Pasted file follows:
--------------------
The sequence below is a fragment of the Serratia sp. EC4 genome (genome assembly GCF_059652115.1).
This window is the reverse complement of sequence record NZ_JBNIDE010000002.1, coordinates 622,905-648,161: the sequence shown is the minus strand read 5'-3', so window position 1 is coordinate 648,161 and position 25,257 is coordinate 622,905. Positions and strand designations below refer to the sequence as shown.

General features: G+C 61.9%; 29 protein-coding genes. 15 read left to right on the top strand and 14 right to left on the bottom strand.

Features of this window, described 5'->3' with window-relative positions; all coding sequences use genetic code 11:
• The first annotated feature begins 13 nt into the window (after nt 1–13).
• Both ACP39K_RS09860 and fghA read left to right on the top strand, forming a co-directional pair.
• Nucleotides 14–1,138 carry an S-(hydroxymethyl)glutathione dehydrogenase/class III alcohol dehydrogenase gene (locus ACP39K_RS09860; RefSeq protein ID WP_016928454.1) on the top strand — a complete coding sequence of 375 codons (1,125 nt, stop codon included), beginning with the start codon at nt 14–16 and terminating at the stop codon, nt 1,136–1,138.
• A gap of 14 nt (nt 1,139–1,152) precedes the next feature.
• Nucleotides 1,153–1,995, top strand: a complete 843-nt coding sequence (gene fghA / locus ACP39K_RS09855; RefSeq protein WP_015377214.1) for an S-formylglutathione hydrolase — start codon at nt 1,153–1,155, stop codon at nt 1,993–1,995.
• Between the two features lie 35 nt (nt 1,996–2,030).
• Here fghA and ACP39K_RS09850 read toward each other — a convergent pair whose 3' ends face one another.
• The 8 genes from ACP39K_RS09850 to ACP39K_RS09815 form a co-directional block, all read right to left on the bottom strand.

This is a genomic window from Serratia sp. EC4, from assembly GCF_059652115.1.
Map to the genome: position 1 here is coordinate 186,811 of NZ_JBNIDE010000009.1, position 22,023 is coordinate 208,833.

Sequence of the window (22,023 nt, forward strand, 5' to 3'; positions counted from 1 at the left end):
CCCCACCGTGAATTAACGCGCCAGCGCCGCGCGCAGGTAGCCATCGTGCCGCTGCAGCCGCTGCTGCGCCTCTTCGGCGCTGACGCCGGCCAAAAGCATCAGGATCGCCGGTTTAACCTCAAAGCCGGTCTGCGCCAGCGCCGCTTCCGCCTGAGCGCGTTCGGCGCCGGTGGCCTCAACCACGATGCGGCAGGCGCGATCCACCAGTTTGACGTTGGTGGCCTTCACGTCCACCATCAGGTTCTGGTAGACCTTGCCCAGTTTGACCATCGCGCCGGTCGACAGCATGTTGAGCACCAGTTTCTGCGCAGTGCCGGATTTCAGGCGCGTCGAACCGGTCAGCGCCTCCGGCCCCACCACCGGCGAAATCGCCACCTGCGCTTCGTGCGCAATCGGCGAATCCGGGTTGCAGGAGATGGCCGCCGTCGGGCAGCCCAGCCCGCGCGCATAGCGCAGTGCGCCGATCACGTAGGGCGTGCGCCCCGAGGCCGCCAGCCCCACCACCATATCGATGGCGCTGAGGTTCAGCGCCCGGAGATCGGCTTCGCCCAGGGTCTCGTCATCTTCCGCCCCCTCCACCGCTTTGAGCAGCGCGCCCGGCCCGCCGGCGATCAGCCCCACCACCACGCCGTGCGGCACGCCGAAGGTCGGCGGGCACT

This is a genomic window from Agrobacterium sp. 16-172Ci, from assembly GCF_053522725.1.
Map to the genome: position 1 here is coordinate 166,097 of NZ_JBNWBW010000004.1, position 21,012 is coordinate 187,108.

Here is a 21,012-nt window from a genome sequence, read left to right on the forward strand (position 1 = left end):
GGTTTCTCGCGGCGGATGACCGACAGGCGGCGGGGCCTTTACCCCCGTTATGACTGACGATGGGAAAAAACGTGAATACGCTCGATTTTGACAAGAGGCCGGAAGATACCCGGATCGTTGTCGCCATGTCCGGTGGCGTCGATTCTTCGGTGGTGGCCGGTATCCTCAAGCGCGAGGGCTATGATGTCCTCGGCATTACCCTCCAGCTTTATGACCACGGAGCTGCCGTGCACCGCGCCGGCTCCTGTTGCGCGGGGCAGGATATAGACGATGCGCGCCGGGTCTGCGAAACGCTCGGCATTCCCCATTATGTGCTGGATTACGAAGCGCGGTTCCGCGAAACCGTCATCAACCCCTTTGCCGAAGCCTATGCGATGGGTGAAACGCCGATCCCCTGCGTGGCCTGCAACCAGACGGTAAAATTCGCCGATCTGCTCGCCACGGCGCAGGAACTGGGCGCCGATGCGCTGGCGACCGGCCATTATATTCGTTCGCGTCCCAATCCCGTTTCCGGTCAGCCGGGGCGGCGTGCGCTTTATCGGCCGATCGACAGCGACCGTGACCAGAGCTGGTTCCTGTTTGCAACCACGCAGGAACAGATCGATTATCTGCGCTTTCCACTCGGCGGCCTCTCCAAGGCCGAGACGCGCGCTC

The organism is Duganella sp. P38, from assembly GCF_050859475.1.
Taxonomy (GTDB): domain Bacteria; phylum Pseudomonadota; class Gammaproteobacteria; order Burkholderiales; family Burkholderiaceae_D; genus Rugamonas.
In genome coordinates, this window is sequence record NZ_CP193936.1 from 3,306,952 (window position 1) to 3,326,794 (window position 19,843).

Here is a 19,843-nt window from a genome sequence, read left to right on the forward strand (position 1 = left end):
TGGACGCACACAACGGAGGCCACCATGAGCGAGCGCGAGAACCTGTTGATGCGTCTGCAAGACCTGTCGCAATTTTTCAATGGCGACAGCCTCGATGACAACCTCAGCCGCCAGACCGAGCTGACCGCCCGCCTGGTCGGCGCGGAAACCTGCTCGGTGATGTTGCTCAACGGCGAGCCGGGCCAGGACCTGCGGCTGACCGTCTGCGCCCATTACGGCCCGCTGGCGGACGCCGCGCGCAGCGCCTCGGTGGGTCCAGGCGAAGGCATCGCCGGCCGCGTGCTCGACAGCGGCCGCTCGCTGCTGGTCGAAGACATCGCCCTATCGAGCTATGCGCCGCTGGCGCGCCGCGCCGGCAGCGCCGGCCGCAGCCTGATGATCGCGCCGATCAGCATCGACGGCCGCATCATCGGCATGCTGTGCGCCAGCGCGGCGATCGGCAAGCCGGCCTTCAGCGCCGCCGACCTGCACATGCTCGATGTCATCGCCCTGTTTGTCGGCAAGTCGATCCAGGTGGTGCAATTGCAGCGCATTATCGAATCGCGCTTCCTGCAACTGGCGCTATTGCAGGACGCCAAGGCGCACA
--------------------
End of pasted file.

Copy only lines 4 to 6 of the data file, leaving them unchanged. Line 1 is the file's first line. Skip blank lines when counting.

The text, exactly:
Features of this window, described 5'->3' with window-relative positions; all coding sequences use genetic code 11:
• The first annotated feature begins 13 nt into the window (after nt 1–13).
• Both ACP39K_RS09860 and fghA read left to right on the top strand, forming a co-directional pair.